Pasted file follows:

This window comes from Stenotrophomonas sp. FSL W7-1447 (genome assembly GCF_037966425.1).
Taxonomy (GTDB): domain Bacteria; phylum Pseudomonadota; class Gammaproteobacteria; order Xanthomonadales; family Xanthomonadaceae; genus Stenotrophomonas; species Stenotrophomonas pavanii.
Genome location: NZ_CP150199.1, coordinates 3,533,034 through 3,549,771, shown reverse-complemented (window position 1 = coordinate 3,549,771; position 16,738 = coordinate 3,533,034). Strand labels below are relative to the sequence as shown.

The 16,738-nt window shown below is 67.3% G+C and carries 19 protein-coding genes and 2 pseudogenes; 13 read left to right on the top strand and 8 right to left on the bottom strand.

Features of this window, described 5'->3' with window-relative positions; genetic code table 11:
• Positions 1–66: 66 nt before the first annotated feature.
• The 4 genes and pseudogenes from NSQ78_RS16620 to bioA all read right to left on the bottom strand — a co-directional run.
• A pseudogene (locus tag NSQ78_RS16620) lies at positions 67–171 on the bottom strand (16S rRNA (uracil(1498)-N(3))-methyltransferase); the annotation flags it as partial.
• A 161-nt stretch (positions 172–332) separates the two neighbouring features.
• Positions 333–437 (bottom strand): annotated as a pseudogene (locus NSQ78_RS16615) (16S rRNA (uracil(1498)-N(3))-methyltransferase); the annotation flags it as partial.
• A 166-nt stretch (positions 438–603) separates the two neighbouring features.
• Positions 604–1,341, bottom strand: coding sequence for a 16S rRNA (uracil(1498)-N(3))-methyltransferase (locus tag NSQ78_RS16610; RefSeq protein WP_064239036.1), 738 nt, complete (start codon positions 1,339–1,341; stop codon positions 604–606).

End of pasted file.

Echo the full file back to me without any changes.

This window comes from Stenotrophomonas sp. FSL W7-1447 (genome assembly GCF_037966425.1).
Taxonomy (GTDB): domain Bacteria; phylum Pseudomonadota; class Gammaproteobacteria; order Xanthomonadales; family Xanthomonadaceae; genus Stenotrophomonas; species Stenotrophomonas pavanii.
Genome location: NZ_CP150199.1, coordinates 3,533,034 through 3,549,771, shown reverse-complemented (window position 1 = coordinate 3,549,771; position 16,738 = coordinate 3,533,034). Strand labels below are relative to the sequence as shown.

The 16,738-nt window shown below is 67.3% G+C and carries 19 protein-coding genes and 2 pseudogenes; 13 read left to right on the top strand and 8 right to left on the bottom strand.

Features of this window, described 5'->3' with window-relative positions; genetic code table 11:
• Positions 1–66: 66 nt before the first annotated feature.
• The 4 genes and pseudogenes from NSQ78_RS16620 to bioA all read right to left on the bottom strand — a co-directional run.
• A pseudogene (locus tag NSQ78_RS16620) lies at positions 67–171 on the bottom strand (16S rRNA (uracil(1498)-N(3))-methyltransferase); the annotation flags it as partial.
• A 161-nt stretch (positions 172–332) separates the two neighbouring features.
• Positions 333–437 (bottom strand): annotated as a pseudogene (locus NSQ78_RS16615) (16S rRNA (uracil(1498)-N(3))-methyltransferase); the annotation flags it as partial.
• A 166-nt stretch (positions 438–603) separates the two neighbouring features.
• Positions 604–1,341, bottom strand: coding sequence for a 16S rRNA (uracil(1498)-N(3))-methyltransferase (locus tag NSQ78_RS16610; RefSeq protein WP_064239036.1), 738 nt, complete (start codon positions 1,339–1,341; stop codon positions 604–606).